Also, I have been trying to think of a bullet proof coating for the topside of these pontoons. My gut tells me to look in a bed liner material vs another gel coat application to seal them permantly? I have been told if the glass is grinded down and the proper primer used that it would be solid. Removing these from the house boat is not something I want to do again EVER.
     
  4. BlueBell
    Joined: May 2017
    Posts: 51
    Likes: 1, Points: 8
    Location: Victoria BC Canada

    BlueBell Ahhhhh...

    You may want to seek some professional advice in this case.
     
  5. jorgepease
    Joined: Feb 2012
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    Location: Florida

    jorgepease Senior Member

    That fitting is needed to relieve pressure for sure but you should also have some inspection hatches. I don't know what you are talking about the recess, best to post a pic, if you are scared of water intrusion use foam core instead of plywood and I wouldn't use mat, I would use epoxy as it's more waterproof. You haven't mentioned if this boat is powered, what speed it's driven at etc...
     
  6. ondarvr
    Joined: Dec 2005
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    Location: Monroe WA

    ondarvr Senior Member

    2 layers of 1.5 oz CSM isn't very strong, there should be some 24 oz roving or 2408 in there to add strength.
     
  7. southern_boy
    Joined: Sep 2017
    Posts: 10
    Likes: 0, Points: 1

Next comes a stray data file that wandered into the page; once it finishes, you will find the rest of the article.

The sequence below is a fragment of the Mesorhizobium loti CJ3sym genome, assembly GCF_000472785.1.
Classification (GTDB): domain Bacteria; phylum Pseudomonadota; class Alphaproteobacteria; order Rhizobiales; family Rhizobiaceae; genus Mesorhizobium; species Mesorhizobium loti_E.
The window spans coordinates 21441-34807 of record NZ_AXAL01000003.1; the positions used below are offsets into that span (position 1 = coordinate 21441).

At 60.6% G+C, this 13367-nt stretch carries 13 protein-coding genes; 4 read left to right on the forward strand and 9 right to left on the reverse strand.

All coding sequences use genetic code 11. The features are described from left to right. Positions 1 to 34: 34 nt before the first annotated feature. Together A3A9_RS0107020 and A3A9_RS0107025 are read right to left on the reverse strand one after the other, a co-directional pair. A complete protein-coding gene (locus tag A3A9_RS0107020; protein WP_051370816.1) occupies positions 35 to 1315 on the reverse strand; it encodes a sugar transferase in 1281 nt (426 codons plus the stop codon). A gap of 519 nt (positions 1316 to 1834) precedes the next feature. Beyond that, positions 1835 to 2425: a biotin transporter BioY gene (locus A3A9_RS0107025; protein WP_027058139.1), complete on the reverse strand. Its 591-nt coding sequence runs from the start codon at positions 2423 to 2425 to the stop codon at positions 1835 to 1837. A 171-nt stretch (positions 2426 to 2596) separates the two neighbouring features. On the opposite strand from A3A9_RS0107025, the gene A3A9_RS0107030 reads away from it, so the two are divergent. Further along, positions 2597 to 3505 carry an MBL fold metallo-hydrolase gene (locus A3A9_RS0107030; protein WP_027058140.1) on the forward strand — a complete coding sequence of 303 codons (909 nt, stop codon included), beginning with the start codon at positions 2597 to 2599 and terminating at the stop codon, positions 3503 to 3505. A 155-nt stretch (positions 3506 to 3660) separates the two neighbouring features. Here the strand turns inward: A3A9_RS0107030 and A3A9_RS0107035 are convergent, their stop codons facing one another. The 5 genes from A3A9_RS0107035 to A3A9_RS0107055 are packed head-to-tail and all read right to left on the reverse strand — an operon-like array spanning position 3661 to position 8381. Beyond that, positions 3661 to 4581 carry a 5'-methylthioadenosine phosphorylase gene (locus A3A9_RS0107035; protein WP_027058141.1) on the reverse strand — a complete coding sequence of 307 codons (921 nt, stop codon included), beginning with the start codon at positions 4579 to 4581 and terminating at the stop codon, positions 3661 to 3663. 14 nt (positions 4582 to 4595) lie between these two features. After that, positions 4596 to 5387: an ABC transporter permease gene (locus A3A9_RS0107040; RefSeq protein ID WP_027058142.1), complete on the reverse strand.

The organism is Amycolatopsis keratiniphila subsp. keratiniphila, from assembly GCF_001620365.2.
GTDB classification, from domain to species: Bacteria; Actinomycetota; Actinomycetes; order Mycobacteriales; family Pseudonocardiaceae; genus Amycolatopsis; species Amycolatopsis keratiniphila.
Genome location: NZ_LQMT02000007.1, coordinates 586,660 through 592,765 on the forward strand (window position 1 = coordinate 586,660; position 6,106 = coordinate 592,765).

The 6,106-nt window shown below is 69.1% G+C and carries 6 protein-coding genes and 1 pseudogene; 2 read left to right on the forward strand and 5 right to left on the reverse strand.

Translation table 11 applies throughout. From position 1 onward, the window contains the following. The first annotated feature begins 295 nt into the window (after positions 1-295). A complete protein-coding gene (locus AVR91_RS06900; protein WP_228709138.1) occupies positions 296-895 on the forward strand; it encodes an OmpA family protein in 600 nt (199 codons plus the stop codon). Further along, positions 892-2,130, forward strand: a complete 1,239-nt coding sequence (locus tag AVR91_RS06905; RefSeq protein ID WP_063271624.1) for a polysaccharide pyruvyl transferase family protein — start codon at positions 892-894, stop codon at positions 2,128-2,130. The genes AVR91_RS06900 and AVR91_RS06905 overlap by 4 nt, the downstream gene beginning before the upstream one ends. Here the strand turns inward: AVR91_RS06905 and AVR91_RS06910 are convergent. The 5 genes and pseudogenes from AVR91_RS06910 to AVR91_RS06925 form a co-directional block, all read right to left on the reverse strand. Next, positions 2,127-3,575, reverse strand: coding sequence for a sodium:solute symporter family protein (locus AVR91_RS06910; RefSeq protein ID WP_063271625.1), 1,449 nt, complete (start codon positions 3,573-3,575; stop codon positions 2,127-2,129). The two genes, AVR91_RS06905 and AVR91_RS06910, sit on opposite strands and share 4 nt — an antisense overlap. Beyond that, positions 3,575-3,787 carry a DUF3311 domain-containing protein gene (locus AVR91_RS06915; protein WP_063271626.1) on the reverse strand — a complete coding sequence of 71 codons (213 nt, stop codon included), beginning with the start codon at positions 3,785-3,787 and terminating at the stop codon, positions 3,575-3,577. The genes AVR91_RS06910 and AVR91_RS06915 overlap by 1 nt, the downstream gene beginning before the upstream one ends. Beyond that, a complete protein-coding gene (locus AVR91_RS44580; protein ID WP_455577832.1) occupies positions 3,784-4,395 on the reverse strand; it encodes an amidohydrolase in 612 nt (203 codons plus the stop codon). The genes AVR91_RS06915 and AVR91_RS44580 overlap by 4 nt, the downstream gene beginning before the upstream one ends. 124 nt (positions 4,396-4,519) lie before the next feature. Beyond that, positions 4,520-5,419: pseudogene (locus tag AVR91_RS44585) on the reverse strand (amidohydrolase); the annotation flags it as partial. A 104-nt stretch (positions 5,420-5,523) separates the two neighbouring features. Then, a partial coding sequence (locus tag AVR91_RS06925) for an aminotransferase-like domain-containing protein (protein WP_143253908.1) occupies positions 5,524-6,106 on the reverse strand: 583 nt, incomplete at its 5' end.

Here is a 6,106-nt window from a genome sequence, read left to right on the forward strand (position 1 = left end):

Location: Georgia

    southern_boy Junior Member

    [/QUOTE]

    Here is a good picture of the topside, you can see how top is recessed around 1/4". I plan on rebuilding these flat so they will shed water better. I can't see how any water should get in these from the topside if they are built correctly.

    I figured out a good plan for the fitting. I plan on picking up a SS one and raising a small area up around 1/2" to mount it on. It's completely covered by the front deck and the raised area will keep water from pushing against it. Even with sealant I wouldn't trust it from leaking on a flush area.

    It's only used on a fresh water lake, at least as long as my mother owns it. On top speed it's a slug, I'm not exactly sure of the top speed but I would guess 20mph or lower.
     

    Attached Files:

  8. southern_boy
    Joined: Sep 2017
    Posts: 10
    Likes: 0, Points: 1
    Location: Georgia

    southern_boy Junior Member

    Here is a good picture of the topside, you can see how top is recessed around 1/4". I plan on rebuilding these flat so they will shed water better. I can't see how any water should get in these from the topside if they are built correctly.

    I figured out a good plan for the fitting. I plan on picking up a SS one and raising a small area up around 1/2" to mount it on. It's completely covered by the front deck and the raised area will keep water from pushing against it. Even with sealant I wouldn't trust it from leaking on a flush area.

    It's only used on a fresh water lake, at least as long as my mother owns it. On top speed it's a slug, I'm not exactly sure of the top speed but I would guess 20mph or lower.[/QUOTE]
     
  9. southern_boy
    Joined: Sep 2017
    Posts: 10
    Likes: 0, Points: 1
    Location: Georgia

    southern_boy Junior Member

    Here is another picture of the topside, notice how the gelcoat had chipped loose. There was a lot of these areas.
     

    Attached Files:


  10. southern_boy
    Joined: Sep 2017
    Posts: 10
    Likes: 0, Points: 1
    Location: Georgia

    southern_boy Junior Member

    Thanks, I will lot into this today. I have just been running off a comparison that the factory used a chopper gun.